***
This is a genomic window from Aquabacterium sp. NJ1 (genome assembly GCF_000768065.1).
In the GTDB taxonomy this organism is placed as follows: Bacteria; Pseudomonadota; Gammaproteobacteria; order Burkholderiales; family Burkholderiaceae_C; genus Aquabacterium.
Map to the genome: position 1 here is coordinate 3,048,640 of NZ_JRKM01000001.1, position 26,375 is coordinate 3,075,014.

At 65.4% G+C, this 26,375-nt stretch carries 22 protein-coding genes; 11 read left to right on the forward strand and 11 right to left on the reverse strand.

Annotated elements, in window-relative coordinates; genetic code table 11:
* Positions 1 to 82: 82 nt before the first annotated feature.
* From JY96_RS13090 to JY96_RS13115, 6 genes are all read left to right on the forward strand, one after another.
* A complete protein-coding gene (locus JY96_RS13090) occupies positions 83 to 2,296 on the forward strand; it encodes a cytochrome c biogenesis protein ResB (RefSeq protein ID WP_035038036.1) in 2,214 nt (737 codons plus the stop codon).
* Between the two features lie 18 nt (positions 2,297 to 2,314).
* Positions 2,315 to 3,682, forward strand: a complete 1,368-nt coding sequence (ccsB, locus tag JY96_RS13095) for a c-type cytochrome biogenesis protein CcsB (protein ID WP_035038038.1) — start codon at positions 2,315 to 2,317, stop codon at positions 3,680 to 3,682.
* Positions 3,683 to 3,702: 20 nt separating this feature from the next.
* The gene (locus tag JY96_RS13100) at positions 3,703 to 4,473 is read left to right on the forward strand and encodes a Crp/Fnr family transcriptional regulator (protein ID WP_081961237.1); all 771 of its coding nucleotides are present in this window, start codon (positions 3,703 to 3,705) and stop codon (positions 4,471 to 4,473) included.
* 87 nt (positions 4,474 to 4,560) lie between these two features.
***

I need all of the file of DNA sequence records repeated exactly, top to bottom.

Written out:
This is a genomic window from Aquabacterium sp. NJ1 (genome assembly GCF_000768065.1).
In the GTDB taxonomy this organism is placed as follows: Bacteria; Pseudomonadota; Gammaproteobacteria; order Burkholderiales; family Burkholderiaceae_C; genus Aquabacterium.
Map to the genome: position 1 here is coordinate 3,048,640 of NZ_JRKM01000001.1, position 26,375 is coordinate 3,075,014.

At 65.4% G+C, this 26,375-nt stretch carries 22 protein-coding genes; 11 read left to right on the forward strand and 11 right to left on the reverse strand.

Annotated elements, in window-relative coordinates; genetic code table 11:
* Positions 1 to 82: 82 nt before the first annotated feature.
* From JY96_RS13090 to JY96_RS13115, 6 genes are all read left to right on the forward strand, one after another.
* A complete protein-coding gene (locus JY96_RS13090) occupies positions 83 to 2,296 on the forward strand; it encodes a cytochrome c biogenesis protein ResB (RefSeq protein ID WP_035038036.1) in 2,214 nt (737 codons plus the stop codon).
* Between the two features lie 18 nt (positions 2,297 to 2,314).
* Positions 2,315 to 3,682, forward strand: a complete 1,368-nt coding sequence (ccsB, locus tag JY96_RS13095) for a c-type cytochrome biogenesis protein CcsB (protein ID WP_035038038.1) — start codon at positions 2,315 to 2,317, stop codon at positions 3,680 to 3,682.
* Positions 3,683 to 3,702: 20 nt separating this feature from the next.
* The gene (locus tag JY96_RS13100) at positions 3,703 to 4,473 is read left to right on the forward strand and encodes a Crp/Fnr family transcriptional regulator (protein ID WP_081961237.1); all 771 of its coding nucleotides are present in this window, start codon (positions 3,703 to 3,705) and stop codon (positions 4,471 to 4,473) included.
* 87 nt (positions 4,474 to 4,560) lie between these two features.